A few years ago, at a local dive, I ran into a few girls I went to middle school with. One of them was a local actress. We spoke about our artistic pursuits. Both of us, about 22 at the time, had reached some sort of slump. Acting was such a tough business to break into that she finally decided to enroll in a local state college to study psychology.
A few nights ago, I watched from my living room as she performed on the Tony Awards. Not long after our meeting, she got her big break when the producers of Hairspray needed to replace the headliner Nicky Blonsky. She was perfect for the lead and since Hairspray, she has continued to go on to bigger and better things.
The worst thing you can ever do is give up, especially if you are bluffing and intend to eventually go back to what you started. As a writer and artist, I received many rejection letters over the years. After I got rejected from MFA programs, I was so discouraged that I stopped writing for six months. The road had been bumpy even before the subsequent MFA rejections started to come in. Before finishing my undergraduate degree, I began asking my professors to write me letters of recommendation. When I asked one of my professors, one that I respected the most, for a recommendation for MFA programs, he laughed in my face. I told him that I wanted to be a professor. He told me not to bother and to “just go teach elemetary school or something.”
I was beyond insulted. I never did get my MFA but it wouldn’t stop me from writing or even teaching. I have always known in my mind what I was capable of accomplishing. Oftentimes our goals and dreams can be considered lofty, especially when other people give us their opinion about them.
One of my favorite examples of this scenario is Susan Boyle’s first appearance on Britain’s Got Talent. When she walked on stage, the audience immediately laughed at her. Then Simon Cowell asked her what her dream was. She replied, “I want to be a professional singer.” Not only did she want to be a professional singer, but she goes on to say she wants to be as successful as the famous West End star, Elaine Paige. With that disclosure Susan had the audience really balking.
We all have great aspirations; many of them never even leave the realm our of imaginitaions. Think for a moment of what your most lofty and exciting goal, a goal that you would catagorize as most impossible. Now why do you think it’s impossible? Have others discouraged and shot your dream down? Maybe others weren’t even a factor, and you were able to discourage and deflate your dream all on your own. Despite people saying that I can’t or shouldn’t complete my goals, or that they couldn’t picture me doing so, I have ignored them.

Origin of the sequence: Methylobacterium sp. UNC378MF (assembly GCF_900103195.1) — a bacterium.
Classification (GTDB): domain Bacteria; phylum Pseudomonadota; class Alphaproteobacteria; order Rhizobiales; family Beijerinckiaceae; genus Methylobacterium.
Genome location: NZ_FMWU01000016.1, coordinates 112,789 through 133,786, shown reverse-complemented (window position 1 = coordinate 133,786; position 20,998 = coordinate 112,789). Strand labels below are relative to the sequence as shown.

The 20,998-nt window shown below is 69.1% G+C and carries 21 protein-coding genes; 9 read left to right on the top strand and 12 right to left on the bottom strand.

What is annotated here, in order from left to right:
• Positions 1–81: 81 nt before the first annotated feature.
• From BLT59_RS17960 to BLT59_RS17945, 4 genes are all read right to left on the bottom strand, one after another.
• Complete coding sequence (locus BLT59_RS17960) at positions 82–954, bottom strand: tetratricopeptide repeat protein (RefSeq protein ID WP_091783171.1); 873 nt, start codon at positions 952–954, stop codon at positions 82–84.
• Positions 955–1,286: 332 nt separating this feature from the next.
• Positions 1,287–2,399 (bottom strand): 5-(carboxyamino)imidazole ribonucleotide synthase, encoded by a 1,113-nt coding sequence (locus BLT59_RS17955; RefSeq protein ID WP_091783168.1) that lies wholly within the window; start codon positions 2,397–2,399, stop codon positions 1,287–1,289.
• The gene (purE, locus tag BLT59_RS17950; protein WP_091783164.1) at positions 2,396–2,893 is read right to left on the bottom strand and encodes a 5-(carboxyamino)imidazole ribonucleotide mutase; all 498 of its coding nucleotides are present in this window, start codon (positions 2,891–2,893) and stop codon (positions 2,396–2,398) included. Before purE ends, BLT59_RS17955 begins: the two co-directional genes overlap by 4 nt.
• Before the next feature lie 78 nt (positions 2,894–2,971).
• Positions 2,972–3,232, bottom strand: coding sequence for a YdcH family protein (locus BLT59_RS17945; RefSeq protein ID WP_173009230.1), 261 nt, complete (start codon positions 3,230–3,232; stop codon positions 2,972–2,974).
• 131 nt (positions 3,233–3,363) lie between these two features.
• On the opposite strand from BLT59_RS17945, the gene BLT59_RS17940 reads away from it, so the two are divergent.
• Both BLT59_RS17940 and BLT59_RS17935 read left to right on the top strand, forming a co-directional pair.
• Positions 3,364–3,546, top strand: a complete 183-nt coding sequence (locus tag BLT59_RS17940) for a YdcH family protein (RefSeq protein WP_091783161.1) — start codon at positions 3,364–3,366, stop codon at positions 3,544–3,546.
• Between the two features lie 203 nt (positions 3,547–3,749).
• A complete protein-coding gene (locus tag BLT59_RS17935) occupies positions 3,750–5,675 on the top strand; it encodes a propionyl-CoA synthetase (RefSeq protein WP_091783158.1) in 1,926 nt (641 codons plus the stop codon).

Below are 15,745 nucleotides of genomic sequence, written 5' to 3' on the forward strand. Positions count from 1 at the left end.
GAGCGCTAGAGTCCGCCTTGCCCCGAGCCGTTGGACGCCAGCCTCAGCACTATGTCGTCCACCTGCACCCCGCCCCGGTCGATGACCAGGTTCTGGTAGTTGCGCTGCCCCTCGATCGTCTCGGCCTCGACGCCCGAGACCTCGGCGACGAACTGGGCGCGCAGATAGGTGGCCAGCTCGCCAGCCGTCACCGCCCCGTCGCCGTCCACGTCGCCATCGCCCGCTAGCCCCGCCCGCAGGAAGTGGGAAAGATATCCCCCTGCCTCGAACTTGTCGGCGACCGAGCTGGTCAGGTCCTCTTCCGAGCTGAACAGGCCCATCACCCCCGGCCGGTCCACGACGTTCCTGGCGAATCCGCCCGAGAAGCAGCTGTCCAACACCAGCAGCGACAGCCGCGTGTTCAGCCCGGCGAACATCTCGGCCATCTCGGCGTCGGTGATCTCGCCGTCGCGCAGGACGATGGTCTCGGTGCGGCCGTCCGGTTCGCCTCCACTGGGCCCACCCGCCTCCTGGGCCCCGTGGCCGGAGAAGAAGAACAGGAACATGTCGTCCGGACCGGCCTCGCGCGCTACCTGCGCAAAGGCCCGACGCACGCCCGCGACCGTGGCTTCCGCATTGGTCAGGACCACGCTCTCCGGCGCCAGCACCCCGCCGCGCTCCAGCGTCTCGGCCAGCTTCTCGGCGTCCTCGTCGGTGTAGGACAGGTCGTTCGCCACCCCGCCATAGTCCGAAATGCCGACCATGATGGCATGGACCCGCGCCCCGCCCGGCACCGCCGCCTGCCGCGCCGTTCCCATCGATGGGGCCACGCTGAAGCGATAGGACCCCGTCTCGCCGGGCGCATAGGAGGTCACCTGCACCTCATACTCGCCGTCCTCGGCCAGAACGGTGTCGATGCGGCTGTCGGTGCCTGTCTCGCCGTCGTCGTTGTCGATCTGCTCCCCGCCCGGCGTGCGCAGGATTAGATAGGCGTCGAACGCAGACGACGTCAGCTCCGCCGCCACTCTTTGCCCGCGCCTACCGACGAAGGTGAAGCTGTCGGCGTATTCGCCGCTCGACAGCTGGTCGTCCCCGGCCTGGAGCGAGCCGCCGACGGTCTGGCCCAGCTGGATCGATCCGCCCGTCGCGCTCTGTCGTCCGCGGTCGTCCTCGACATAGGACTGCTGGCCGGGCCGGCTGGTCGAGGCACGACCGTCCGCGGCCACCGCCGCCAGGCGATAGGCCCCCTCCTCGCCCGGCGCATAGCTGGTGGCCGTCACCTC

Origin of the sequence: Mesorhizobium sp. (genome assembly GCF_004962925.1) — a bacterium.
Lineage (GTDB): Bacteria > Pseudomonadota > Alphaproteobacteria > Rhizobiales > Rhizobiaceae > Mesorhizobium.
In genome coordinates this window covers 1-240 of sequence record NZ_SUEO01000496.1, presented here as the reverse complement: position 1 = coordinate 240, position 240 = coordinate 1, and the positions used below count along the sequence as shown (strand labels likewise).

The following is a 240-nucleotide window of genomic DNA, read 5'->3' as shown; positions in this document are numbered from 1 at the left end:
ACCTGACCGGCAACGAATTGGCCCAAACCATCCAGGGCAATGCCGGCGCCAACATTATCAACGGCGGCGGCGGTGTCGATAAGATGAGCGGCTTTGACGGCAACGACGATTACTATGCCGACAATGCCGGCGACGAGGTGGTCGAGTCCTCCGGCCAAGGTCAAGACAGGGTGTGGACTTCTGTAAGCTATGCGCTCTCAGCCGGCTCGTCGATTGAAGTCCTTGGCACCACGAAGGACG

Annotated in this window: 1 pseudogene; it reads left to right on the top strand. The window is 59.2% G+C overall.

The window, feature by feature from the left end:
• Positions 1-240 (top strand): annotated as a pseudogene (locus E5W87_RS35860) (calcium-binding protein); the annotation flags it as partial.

When I picture my dream in my mind, the ultimate picture of myself appears at the end of a long tunnel. Maybe the tunnel is real, after all, the distance between myself and my goal does exist, as I have not yet reached it. But the point is, regardless of distance and the work I will put into getting there, I can still see it, and if I can see it I know it is possible. What a cruel joke it would be- for the universe to give you the free will and imagination to dream these dreams yet no way to accomplish them.
When Simon asks Susan why she hasn’t accomplished her goal of becoming a professional singer, she replies, “I haven’t been given a chance before, but here’s hoping it will change.”
Perhaps Susan had “never been given the chance before.” It is also possible that she tried and failed a few times along the way, not finding the right chance. Regardless, Susan did not get her big break until she was 47 years old.
I know people in their thirties who have shelved their dreams citing they are “too old.” What if Susan did that too? She was almost fifty with a body to match aiming for a career in a business that typically favored the young and beautiful. Why didn’t Susan give up? Since I have never met or spoken with Susan Boyle, I can only speculate. I think that since she was a child, she held the image of this dream version of herself, Susan the professional songstress, in her mind.
When we give up on something important to us, a dream, a person, a venture, it does not always let us. It haunts us. It won’t let us forget this thing we held so close to our heart. The only thing we can do at this point is keep trying or block it our of our mind completely. When we choose to block it out of our mind completely, the image of perfection and what could’ve been no longer exists. No image exists, really. Susan Boyle always kept her goal in the back of her mind and never gave up on it completely. She never let go of that image, and each year, she got closer and closer to her goal until finally she came out on the other side of the tunnel, and stunned the world with her rendition of, “I Dreamed a Dream.”